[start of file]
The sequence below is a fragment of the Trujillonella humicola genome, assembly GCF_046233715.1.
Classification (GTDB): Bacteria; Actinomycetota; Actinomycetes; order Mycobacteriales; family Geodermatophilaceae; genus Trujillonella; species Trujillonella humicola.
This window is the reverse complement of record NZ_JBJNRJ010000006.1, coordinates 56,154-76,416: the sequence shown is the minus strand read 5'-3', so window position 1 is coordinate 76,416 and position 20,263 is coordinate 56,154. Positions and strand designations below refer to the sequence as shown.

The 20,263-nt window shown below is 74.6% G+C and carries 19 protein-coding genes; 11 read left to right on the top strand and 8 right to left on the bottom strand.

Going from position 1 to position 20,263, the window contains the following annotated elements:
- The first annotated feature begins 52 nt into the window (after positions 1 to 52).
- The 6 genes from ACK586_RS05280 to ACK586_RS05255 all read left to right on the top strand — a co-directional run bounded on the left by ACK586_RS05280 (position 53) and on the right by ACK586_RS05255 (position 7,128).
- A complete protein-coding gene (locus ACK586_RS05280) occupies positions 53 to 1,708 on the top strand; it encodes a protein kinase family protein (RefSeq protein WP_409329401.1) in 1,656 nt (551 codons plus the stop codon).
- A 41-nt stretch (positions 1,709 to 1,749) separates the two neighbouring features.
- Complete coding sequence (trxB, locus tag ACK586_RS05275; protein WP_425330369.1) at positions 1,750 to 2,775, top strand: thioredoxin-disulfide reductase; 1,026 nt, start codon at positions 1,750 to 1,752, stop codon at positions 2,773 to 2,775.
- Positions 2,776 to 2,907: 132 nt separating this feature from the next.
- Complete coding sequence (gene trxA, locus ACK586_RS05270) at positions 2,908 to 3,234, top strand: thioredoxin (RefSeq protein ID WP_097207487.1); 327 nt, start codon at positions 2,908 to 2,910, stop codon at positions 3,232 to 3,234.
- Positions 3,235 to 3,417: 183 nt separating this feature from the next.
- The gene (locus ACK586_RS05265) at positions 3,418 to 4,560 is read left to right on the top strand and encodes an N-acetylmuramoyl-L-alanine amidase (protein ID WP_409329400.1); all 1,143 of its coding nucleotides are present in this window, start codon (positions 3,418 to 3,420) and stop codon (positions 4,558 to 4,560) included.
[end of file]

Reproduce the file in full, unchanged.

The sequence below is a fragment of the Trujillonella humicola genome, assembly GCF_046233715.1.
Classification (GTDB): Bacteria; Actinomycetota; Actinomycetes; order Mycobacteriales; family Geodermatophilaceae; genus Trujillonella; species Trujillonella humicola.
This window is the reverse complement of record NZ_JBJNRJ010000006.1, coordinates 56,154-76,416: the sequence shown is the minus strand read 5'-3', so window position 1 is coordinate 76,416 and position 20,263 is coordinate 56,154. Positions and strand designations below refer to the sequence as shown.

The 20,263-nt window shown below is 74.6% G+C and carries 19 protein-coding genes; 11 read left to right on the top strand and 8 right to left on the bottom strand.

Going from position 1 to position 20,263, the window contains the following annotated elements:
- The first annotated feature begins 52 nt into the window (after positions 1 to 52).
- The 6 genes from ACK586_RS05280 to ACK586_RS05255 all read left to right on the top strand — a co-directional run bounded on the left by ACK586_RS05280 (position 53) and on the right by ACK586_RS05255 (position 7,128).
- A complete protein-coding gene (locus ACK586_RS05280) occupies positions 53 to 1,708 on the top strand; it encodes a protein kinase family protein (RefSeq protein WP_409329401.1) in 1,656 nt (551 codons plus the stop codon).
- A 41-nt stretch (positions 1,709 to 1,749) separates the two neighbouring features.
- Complete coding sequence (trxB, locus tag ACK586_RS05275; protein WP_425330369.1) at positions 1,750 to 2,775, top strand: thioredoxin-disulfide reductase; 1,026 nt, start codon at positions 1,750 to 1,752, stop codon at positions 2,773 to 2,775.
- Positions 2,776 to 2,907: 132 nt separating this feature from the next.
- Complete coding sequence (gene trxA, locus ACK586_RS05270) at positions 2,908 to 3,234, top strand: thioredoxin (RefSeq protein ID WP_097207487.1); 327 nt, start codon at positions 2,908 to 2,910, stop codon at positions 3,232 to 3,234.
- Positions 3,235 to 3,417: 183 nt separating this feature from the next.
- The gene (locus ACK586_RS05265) at positions 3,418 to 4,560 is read left to right on the top strand and encodes an N-acetylmuramoyl-L-alanine amidase (protein ID WP_409329400.1); all 1,143 of its coding nucleotides are present in this window, start codon (positions 3,418 to 3,420) and stop codon (positions 4,558 to 4,560) included.